When I was in New York City a couple of weeks ago, I had the opportunity to get together with Nolan Levenson, a Macalester graduate who now works at the NYC Department of Transportation. We met near his office on Water Street in lower Manhattan to talk about ways the City of Saint Paul might apply some of New York’s successful Complete Streets implementation tools, then took a brief tour of the Wall Street area. What he showed me provided convincing evidence that it doesn’t have to take many years and a lot of money create a more walkable, bikeable, livable city, even when streets are narrow and budgets constrained.
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A lot of the treatments I saw were not fancy or aesthetically pleasing, and frankly, could use a facelift, having been in place for some time. Even so, they’re still effective in making the area safer and more comfortable for walking, while retaining parking spaces and one or two lanes of traffic. Using simple, inexpensive ingredients — mainly paint, giant planters, and cheap, bendable, plastic bollards — the streets have been reconfigured by expanding sidewalks and bumpouts, creating new plazas on vacated streets, and tucking tiny parks and playgrounds into triangular spaces at intersections that used to be concrete eyesores.
We first looked at some examples of expanded sidewalks and bumpouts, essentially taking what used to be the parking lane and turning it into additional areas for walking. The spaces are defined with painted edges, plastic bollards, and planters as well where space allows. The bollards are flexible to prevent damage to cars or trucks if they graze them, and generally cost about $50-100 a bollard, including the base which is screwed into the pavement. The cost of paint is minimal, but would of course vary, depending on how much of the surface is covered. Throughout lower Manhattan, the standard treatment for pedestrian areas consists of white lines and bollards along the edge, blue patterns on a reddish background within the walkway, and large planters at major crosswalks and around plazas. The cost of planters is about $300-500 apiece. All-in-all, a very cost-effective way of expanding the pedestrian realm. And although there are few bike lanes in lower Manhattan, these same treatments could be used interchangeably for improved pedestrian or bicycle improvements. It strikes me that Saint Paul could create many more miles of pedestrian- and bike-friendly streets if we were willing to try this low-cost approach.
I can think of a couple of opportunities to try out this low cost approach in Saint Paul in 2015. One would be to use paint and bollards to add bicycle lanes and pedestrian improvements, such as high visibility crosswalks and corner bumpouts, to the eleven “Terrible Twenty” streets that were repaved this fall. This would first require a community process to determine priorities, which could be undertaken in the winter months. Then the City would need to identify sources of funding and develop engineering plans and schedules to complete the work, probably in the fall of 2015 (I’m an eternal optimist!) or more likely in 2016. The good news is that implementation could be done relatively quickly and inexpensively if funding was secured and enough people got behind it.
Another low budget project that could be undertaken in 2015 would be to plan and stripe new protected bike lanes on three additional streets in downtown Saint Paul to complete the bike loop proposed in the Draft Saint Paul Bicycle Plan. The 8-80 Vitality Fund that was recently adopted by the City Council already sets aside $8 million to create an off-street bicycle trail on Jackson in conjunction with a full-street reconstruction. The fund also provides an additional $450,000 to plan the full loop, with temporary treatment on three legs. I’m not sure if this would be enough to complete both planning and low cost striping of one street for each of the three additional legs of the loop, but it would be great if people could have a chance to try out the whole loop and see how it works before deciding on a final alignment.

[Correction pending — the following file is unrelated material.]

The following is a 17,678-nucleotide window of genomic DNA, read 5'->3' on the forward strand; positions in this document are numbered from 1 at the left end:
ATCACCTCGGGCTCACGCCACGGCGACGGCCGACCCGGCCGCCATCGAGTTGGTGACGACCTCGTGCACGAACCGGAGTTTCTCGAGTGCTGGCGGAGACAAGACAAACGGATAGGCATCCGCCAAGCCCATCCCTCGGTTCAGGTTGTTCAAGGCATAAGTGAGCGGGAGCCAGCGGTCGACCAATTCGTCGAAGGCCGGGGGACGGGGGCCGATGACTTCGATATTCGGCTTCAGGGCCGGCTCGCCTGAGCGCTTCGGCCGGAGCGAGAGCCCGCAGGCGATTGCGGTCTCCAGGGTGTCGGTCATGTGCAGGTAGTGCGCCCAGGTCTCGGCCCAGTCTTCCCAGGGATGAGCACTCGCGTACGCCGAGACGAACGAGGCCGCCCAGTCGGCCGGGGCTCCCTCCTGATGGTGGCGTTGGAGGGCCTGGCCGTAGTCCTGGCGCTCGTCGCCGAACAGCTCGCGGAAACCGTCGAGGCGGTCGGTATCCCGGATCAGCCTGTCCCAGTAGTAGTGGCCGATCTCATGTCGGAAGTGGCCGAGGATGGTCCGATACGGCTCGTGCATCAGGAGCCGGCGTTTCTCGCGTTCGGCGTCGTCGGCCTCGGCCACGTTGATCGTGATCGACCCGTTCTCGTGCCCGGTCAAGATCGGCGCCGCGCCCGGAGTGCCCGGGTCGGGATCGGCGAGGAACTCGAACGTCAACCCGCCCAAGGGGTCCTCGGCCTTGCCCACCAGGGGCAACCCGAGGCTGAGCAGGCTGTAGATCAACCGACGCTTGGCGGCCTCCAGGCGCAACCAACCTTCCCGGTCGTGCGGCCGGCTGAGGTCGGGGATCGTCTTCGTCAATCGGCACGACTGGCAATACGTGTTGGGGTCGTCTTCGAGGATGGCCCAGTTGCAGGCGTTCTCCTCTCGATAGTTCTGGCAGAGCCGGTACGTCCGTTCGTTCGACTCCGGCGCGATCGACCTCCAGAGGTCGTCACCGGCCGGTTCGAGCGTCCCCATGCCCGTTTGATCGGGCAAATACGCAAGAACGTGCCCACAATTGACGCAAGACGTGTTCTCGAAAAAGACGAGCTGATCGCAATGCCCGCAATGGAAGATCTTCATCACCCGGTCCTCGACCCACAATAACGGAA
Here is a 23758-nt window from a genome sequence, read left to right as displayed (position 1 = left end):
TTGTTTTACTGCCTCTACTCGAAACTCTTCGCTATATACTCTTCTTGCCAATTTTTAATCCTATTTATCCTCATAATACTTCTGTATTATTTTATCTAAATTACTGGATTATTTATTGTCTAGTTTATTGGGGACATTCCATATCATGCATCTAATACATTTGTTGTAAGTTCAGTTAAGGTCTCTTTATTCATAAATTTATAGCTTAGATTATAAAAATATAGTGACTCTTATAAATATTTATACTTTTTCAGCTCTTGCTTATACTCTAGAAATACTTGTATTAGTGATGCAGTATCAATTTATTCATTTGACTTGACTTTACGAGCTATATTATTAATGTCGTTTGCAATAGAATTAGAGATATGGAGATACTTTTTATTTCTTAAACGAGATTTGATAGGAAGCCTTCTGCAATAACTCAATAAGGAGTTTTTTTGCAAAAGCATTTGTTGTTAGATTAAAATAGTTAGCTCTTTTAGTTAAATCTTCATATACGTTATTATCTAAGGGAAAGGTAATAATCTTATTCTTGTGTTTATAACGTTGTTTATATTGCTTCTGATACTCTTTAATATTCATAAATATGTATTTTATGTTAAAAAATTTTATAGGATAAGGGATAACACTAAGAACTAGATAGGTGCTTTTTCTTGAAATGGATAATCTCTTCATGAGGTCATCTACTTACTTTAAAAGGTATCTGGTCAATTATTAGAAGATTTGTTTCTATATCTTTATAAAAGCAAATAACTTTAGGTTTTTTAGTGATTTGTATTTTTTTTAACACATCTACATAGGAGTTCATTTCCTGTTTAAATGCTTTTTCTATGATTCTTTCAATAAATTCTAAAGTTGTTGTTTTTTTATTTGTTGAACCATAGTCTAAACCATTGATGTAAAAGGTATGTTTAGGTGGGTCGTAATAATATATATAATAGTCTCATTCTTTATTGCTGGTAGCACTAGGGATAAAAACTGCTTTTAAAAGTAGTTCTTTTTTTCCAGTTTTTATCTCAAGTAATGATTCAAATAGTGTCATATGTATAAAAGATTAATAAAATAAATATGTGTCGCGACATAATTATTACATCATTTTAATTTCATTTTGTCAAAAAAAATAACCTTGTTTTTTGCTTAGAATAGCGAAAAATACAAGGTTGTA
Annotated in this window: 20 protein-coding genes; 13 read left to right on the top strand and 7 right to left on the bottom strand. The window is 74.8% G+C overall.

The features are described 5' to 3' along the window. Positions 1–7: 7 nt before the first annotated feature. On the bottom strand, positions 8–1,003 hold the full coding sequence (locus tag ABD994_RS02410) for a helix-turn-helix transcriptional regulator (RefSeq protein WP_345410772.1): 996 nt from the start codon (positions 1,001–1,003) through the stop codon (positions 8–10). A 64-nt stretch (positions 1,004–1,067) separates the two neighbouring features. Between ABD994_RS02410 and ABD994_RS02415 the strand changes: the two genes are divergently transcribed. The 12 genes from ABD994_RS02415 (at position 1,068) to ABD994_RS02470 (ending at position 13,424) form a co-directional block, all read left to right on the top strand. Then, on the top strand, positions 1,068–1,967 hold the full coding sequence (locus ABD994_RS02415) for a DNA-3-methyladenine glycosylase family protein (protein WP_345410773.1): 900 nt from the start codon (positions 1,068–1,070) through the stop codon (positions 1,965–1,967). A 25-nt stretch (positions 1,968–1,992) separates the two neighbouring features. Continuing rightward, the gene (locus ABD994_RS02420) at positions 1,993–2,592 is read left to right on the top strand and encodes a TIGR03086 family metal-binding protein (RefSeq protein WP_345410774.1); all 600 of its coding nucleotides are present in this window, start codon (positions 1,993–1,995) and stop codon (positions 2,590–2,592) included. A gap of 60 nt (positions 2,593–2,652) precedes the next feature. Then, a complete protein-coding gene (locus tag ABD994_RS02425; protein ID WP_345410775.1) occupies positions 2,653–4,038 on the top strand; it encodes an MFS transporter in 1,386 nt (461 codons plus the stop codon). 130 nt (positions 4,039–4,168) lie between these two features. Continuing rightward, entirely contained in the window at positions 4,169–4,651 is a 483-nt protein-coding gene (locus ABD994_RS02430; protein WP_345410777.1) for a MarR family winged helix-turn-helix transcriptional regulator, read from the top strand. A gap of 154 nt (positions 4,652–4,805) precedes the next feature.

Of course, I realize there’s also the added complication of determining which streets to stripe for a test period. At the moment, two alternatives are being proposed by different constituencies for each leg — Saint Peter or Wabasha Street, Kellogg Boulevard or 4th Street, 10th Street or 11th Street. Before embarking on a longer term temporary treatment, perhaps we should try a Friendly Streets or Better Block approach, building a temporary bicycle trail on one set of streets, leaving it in place for a week, then moving it to the other set of streets for a similar period of time. Then people could vote on their preferences, and we could proceed to a more longterm temporary striping of the chosen streets. This would allow for continued evaluation of the strengths and weaknesses of each alignment through a community process, while also providing bicyclists with the opportunity to experience riding on the new bicycle trail network over a longer period of time.
Above all, my New York visit impressed on me the advantages of moving forward with quick-and-easy, low cost people-oriented improvements NOW. In addition to paint and bollards, small things like this solar-powered computer plug-in station or free wi-fi in the plaza can make a big difference in encouraging people to get out and enjoy the city.
When walking and biking are safe and pleasant, when streets and plazas feel welcoming to everyone, more will use their feet and two wheels to get around. And it really doesn’t require big bucks to make substantial progress on implementing our adopted Complete Streets policy, and creating an 8-80 city that’s the most walkable, bikeable and livable city in America. Let’s get moving, Saint Paul!